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Weather helps shape JC Conservation numbers

Naturalist with Jasper County Conservation Katie Cantu looks at a document that outlines the overall program numbers for 2019. Weather brought trends in the amount of programs and numbers for 2019.
Naturalist with Jasper County Conservation Katie Cantu looks at a document that outlines the overall program numbers for 2019. Weather brought trends in the amount of programs and numbers for 2019.

JCC recently released its 2019 program numbers which revealed weather was a common trend into a decrease in program attendance. Even though the weather cut into some of the numbers there were still positives to take away from a year of education.

“We had a couple of events that we just couldn’t have because the weather didn’t cooperate for us,” naturalist Greg Oldsen said. 

Naturalist Katie Cantu added, “Some of our school programs actually were canceled, too.”

The weather cut into school field trips due to wetness Cantu said and staff saw the cancelation of other bigger events such as the Caring for Conservation concert at Ashton Park that was canceled due to rain. 

“We were a little disappointed by that,” Cantu said.  

There were seven large school events that could have been held at a nature center, which JCC is currently in the process of fundraising for. JCC is going to continue to fundraise for this center with another auction and another Caring for Conservation concert in 2020.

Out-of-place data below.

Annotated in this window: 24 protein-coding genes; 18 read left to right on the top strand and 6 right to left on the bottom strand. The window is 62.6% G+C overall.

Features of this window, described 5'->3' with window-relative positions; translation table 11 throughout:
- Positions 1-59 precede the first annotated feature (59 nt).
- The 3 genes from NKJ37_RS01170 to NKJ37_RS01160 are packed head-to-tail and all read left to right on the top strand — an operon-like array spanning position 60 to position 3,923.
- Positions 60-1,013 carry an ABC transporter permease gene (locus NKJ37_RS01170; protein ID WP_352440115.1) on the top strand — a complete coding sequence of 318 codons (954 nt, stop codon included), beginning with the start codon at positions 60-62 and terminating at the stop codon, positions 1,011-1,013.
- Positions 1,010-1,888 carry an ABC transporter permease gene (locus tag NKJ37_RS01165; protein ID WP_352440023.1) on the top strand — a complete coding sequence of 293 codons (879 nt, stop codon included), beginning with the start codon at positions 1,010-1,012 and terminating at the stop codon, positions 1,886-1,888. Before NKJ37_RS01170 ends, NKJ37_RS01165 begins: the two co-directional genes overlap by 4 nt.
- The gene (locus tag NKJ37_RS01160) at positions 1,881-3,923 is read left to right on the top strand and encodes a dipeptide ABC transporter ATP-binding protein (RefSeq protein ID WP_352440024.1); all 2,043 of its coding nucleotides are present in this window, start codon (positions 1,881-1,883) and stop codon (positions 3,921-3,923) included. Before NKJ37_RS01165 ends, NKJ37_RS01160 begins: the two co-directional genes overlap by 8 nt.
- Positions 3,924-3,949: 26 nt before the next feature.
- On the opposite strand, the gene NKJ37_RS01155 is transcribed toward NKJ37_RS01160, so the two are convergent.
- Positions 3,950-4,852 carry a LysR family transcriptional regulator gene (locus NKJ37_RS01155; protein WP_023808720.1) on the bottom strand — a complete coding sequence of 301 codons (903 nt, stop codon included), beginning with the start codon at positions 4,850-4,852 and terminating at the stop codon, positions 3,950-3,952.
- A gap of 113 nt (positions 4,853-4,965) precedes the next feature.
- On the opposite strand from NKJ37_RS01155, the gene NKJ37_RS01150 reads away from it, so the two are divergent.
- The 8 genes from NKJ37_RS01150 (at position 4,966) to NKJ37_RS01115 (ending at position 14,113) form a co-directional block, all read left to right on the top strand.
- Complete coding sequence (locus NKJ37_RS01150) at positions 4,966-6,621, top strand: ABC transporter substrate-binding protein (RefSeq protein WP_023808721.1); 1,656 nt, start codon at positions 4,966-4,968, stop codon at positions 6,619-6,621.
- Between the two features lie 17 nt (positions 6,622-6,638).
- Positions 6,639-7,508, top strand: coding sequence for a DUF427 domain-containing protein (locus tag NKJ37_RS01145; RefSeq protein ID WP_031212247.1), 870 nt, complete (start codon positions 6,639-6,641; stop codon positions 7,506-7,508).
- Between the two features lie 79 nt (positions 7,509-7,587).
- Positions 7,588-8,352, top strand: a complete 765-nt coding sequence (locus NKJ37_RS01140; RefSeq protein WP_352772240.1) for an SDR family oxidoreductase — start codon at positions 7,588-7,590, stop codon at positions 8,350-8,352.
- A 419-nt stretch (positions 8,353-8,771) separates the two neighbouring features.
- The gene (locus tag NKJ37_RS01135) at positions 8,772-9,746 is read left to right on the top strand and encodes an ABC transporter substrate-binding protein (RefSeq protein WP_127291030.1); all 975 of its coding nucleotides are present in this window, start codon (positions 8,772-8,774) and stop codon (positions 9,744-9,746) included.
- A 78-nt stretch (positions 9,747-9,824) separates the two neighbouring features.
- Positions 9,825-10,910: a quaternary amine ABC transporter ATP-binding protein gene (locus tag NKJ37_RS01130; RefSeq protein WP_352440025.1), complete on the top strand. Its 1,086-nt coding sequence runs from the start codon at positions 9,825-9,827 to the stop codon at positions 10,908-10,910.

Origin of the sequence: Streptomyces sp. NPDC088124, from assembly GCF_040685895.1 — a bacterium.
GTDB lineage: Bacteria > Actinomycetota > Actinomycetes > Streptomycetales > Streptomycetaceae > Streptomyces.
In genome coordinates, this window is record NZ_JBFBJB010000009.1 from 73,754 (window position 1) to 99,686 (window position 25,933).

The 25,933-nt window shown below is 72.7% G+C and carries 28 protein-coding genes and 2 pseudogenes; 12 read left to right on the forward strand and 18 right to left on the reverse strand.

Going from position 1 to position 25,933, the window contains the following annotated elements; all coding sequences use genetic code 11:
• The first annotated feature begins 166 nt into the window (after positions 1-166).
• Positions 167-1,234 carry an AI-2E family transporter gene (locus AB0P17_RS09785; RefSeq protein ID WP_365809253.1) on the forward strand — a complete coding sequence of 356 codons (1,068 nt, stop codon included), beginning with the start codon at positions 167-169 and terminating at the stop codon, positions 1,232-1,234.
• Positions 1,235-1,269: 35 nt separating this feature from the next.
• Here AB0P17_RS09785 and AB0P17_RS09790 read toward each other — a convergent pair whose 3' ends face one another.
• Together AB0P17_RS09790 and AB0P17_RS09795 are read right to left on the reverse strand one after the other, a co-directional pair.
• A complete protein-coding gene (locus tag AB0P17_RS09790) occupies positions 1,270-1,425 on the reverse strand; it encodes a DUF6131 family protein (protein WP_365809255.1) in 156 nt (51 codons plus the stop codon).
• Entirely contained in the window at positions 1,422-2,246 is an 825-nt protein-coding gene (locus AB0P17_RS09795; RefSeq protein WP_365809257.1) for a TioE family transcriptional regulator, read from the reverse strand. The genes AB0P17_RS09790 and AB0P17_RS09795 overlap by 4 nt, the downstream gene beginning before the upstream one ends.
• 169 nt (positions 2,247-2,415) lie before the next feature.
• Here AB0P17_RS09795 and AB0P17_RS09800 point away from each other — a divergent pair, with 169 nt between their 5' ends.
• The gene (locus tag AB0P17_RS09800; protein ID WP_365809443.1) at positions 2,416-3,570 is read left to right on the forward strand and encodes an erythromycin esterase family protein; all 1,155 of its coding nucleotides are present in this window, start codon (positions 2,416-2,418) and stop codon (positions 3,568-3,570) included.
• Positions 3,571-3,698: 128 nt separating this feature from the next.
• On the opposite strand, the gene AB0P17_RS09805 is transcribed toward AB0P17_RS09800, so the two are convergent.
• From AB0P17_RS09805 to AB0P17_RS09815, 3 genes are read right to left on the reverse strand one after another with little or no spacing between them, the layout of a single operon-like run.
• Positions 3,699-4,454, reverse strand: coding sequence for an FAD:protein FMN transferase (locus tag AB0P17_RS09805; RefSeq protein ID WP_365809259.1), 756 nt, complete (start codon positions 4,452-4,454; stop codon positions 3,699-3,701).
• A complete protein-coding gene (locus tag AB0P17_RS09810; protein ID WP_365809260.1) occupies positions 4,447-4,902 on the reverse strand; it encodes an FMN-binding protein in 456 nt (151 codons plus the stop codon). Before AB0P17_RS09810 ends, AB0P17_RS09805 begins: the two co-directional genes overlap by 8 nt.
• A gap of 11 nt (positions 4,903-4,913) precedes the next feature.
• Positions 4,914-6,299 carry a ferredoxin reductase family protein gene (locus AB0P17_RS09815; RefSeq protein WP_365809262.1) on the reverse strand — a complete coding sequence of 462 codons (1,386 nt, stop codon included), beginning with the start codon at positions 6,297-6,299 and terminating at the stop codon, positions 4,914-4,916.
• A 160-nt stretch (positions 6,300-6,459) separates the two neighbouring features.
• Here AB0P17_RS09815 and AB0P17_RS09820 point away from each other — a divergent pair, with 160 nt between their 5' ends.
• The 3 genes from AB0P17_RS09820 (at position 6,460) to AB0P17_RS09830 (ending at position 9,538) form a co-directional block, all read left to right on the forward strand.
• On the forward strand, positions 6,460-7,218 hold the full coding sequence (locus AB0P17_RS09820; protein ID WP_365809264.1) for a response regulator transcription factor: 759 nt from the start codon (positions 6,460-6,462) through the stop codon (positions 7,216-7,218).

“We feel that with a nature center building a lot of things that would otherwise be canceled because of rain or bad weather we could at least move it to an indoor location and still see those groups,” Cantu said. 

While the up and down weather of 2019 brought with it certain drops in programs the better weather brought with it positive things happening within JCC. Program numbers went up in places like public paddle events and youth summer camps. 

“The weather held out for us but it seems like over the past three years our numbers have grown ... It is great to see that the numbers are growing and people are interested in getting out on the water,” Oldsen said. 

The youth summer camps continued its growth in numbers in 2019. Cantu mentioned that it has been building over the years with people learning more about what JCC has to offer in terms of summer camps.

“Last year we had our first ever registration night where families could come to our office here and preregister their kids ... We literally had people lined up outside our door all the way down to the entrance of Maytag Park,” Cantu said. 

To go along with the word steadily getting out with what JCC offers for summer camps Cantu and Oldsen mentioned having teacher externs and conservation assistant Jade Read helped with coming up with more ideas. 

“The teacher externs are awesome to work with. Not only did they help to boost our numbers for summer camps by providing new camps but they also help us with classroom curriculum,” Oldsen said. 

While 2019 was a year of strange weather for everyone JCC continued to push forward and take the good with the bad. Though the weather took a hit on some of their program numbers it also brought with it bright spots in other areas and the hope is to continue these trends into 2020. 

“Hope the weather holds out for us ... I hope that summer camps are successful again this year,” Oldsen said. 

Cantu added, “We have a lot of students excited about Spring field trips ... We have got a lot of great things planned. We see that there is definitely growing excitement and interest in this type of programming and we just hope to see lots of people out in the parks.”

Contact Dustin Teays at 641-792-3121 ext. 6533 or

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